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Understanding the gold market


The 'gold market’ is an international digital network of gold trading. There are two types of trading: physical and ETFs - Exchange Traded Funds.

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Physical Gold

In the case of physical gold, actual bullion changes hands between the buyer and the seller. Gold from mines, or scrap gold, is sent to a refiner or a mint for smelting. The precious gold is then turned into an ingot, a biscuit-style bar, or a coin. Most gold bullion is 999.9 purity, but on occasion products can be less - such as the 22-carat Gold Sovereign or Gold Krugerrand coins.

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Gold ETF

ETFs are different. No p hysical gold changes hands with an ETF. Instead, contracts or future options (to buy and sell at a chosen time and prices) are traded. The traded contracts and options or 'futures' refer to physical gold which is held by accredited warehouses, refiners or mining companies.

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Circle of integrity
Once gold enters into the cycle of accredited refiners and warehouses, called the 'circle of integrity', traders can deal in contracts and options. The supply and demand of contracts and options on the gold market determines the market price of gold.

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In addition to supplying the accredited warehouses such as Brinks, HSBC, and JP Morgan Chase, accredited refiners and mints sell out of the cycle to jewellers, manufacturers and bullion dealers. This gold leaves the circle of integrity and can be used by industry, mixed with other metals for jewellery, or sold as investment gold in the form of bars or coins by bullion dealers. The price of this gold is still be determined by trade in contracts or options on the international markets.

The gold price paid by investors is therefore the market price plus the cost of refining into bars and coins, handling, transport and premiums from dealers.

As well as selling gold, refiners and bullion dealers will buy back physical gold, which is then sold on to approved refiners and re-enters the circle of integrity, ready to be traded again on the international markets.

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Commodity

Gold is termed a commodity like oil and fuels, livestock and meat plus agricultural products such as wheat, coffee and sugar. Commodities markets differ from other markets in that the products are all identical. In other stock markets producers set their prices, charging premiums for better products or under cutting competitors by producing more basic products. In contrast, producers in commodity markets, make identical products, and must sell at the market price as determined by supply and demand.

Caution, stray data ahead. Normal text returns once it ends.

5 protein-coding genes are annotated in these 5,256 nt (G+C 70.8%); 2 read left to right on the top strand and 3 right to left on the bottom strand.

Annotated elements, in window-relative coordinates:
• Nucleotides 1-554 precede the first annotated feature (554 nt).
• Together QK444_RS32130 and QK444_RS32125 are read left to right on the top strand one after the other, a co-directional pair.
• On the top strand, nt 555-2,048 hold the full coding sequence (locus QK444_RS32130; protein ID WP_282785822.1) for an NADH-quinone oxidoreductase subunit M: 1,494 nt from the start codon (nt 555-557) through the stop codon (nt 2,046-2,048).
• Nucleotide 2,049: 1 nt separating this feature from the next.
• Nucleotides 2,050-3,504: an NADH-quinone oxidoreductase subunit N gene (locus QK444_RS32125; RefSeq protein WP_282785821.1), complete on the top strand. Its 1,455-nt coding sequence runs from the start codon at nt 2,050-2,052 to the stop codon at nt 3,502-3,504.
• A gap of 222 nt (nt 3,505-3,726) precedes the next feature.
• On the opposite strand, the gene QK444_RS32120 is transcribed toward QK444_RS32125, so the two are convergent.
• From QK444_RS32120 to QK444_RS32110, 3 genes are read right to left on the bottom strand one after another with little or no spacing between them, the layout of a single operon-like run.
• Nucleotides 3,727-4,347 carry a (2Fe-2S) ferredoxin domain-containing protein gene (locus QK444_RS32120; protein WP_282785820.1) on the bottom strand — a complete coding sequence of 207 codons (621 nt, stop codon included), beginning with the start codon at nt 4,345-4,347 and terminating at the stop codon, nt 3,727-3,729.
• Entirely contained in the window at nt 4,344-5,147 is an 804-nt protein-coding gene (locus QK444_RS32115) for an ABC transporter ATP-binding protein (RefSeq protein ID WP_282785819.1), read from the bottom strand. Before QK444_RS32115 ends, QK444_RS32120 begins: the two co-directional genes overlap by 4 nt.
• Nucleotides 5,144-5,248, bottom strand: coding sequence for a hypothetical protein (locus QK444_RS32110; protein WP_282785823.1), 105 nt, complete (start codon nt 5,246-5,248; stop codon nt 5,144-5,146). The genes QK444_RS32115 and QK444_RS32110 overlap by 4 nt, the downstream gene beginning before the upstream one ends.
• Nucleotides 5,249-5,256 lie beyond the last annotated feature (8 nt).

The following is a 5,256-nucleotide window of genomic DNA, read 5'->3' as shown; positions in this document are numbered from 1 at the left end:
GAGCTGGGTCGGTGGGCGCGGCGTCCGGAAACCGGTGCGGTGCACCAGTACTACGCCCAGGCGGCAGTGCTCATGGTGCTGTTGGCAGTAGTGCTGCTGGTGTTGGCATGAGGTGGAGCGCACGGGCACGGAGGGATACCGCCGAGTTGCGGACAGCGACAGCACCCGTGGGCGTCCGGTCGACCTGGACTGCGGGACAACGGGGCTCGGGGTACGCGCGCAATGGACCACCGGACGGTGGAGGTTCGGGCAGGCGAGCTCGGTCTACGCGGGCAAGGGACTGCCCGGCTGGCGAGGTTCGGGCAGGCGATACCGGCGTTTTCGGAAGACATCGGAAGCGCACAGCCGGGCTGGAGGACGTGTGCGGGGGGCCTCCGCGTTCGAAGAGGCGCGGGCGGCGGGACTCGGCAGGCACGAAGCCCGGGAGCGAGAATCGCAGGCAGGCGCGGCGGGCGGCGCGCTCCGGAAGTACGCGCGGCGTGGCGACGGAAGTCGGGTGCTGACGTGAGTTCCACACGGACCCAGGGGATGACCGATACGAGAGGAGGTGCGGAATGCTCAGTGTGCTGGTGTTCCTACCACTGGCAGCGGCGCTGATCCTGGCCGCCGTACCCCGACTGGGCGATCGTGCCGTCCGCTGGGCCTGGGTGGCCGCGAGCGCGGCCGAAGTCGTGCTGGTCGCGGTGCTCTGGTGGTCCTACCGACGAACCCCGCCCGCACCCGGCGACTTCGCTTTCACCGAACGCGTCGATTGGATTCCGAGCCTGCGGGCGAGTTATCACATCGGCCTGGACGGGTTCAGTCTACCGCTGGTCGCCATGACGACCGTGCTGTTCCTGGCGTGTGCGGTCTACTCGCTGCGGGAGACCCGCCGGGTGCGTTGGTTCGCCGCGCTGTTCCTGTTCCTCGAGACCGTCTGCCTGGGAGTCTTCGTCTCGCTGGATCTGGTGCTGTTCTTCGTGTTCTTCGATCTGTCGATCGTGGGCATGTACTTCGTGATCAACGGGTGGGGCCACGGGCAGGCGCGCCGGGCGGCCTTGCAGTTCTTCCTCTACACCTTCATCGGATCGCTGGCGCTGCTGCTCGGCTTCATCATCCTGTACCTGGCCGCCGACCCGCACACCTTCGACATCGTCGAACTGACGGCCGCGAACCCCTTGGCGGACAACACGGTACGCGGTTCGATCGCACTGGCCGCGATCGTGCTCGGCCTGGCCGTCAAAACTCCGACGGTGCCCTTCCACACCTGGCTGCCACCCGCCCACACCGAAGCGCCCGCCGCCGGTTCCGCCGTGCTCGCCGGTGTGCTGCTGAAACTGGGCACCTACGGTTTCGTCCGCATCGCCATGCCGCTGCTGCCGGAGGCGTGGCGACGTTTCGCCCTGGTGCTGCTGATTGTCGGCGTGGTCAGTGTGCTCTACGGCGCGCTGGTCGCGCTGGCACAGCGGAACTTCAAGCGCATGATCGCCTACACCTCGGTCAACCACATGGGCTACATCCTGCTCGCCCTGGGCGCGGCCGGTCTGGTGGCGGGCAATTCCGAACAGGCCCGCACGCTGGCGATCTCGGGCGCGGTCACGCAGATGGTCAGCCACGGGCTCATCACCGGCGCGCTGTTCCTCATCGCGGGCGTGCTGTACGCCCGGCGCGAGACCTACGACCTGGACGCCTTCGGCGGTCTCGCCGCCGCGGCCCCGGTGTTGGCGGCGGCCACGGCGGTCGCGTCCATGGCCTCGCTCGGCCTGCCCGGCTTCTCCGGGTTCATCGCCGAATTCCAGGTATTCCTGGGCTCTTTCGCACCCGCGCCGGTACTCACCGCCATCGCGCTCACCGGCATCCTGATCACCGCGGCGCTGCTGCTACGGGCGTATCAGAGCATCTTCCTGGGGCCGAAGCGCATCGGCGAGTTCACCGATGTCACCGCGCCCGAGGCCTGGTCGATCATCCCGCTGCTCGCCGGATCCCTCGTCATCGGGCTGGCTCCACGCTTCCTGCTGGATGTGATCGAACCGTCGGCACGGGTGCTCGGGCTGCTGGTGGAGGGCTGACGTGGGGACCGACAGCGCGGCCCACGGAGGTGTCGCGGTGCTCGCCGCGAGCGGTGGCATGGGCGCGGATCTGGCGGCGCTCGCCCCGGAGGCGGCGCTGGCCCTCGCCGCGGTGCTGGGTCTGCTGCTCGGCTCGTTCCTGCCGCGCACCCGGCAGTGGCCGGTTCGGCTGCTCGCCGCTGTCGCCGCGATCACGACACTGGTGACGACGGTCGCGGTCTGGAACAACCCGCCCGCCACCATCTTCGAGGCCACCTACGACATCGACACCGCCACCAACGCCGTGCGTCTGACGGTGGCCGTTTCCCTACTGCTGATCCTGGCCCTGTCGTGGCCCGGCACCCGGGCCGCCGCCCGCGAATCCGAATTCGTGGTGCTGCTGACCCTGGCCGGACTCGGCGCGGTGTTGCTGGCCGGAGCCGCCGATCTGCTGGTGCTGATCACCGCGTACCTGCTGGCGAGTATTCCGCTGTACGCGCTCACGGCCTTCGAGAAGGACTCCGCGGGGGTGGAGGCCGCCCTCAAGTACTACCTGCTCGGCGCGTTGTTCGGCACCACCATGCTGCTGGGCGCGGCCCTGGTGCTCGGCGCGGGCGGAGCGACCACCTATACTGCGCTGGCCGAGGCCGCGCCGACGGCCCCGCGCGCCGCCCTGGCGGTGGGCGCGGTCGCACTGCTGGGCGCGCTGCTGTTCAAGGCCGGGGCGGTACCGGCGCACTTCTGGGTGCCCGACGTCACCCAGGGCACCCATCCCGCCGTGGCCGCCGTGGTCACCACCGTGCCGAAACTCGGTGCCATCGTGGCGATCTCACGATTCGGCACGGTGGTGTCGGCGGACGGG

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Gold Options

Dealers on the gold markets trade in contracts and options. A contract is a certificate of ownership whereby the holder or keeper of the physical gold - usually an accredited warehouse, refiner or mine - guarantees to deliver to the owner. An option or futures contract is an agreement to buy at a set price in the future.

Buyers of such options hope that the market price will, at the set time, be higher than the agreed price. This is called a 'long' option.

Sellers hope that the market price will, at the set time, be below than the agree price. This is called a 'short' option.

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Gold Futures

Futures options are used to bring some degree of stability to volatile commodity markets.

As an over-simplified example: If a manufacturer needs 100 ounces of gold to make 400 rings, they can hedge their risk over the time it takes them to make and sell the rings. They do this by buying the physical metal and, at the same time, buying future options on the same amount of gold. When he sells his rings, based on the market price at the time, he can buy back his options and cover his risk.

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Five gold market realities

  1. Gold is a long-term investment. Short-term market volatility does not equal risk as the long-term trend is stable.
  2. Short-term gold prices move to balance supply and demand within the market.
  3. Contracts, futures or exchange funds cannot satisfy the demand for physical gold.
  4. The United States economy is the major influence on the gold price. Generally, the stronger the US economy and US stocks, the lower the gold price. USD is seen as a safe haven akin to the Japanese Yen, so a falling US Dollar generally increases gold demand.
  5. Major trends in the US Dollars gold price is determined by the level of confidence in the US economy. These trends are not affected by, mining and scrap supplies, buying or selling by central banks or imports of gold into the US.

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Gold has traditionally been viewed as a safe haven investment in times of failing markets and, due to its price movements being uncorrelated to other stocks, it makes a useful hedge against other investments and good means to diversify an investment portfolio.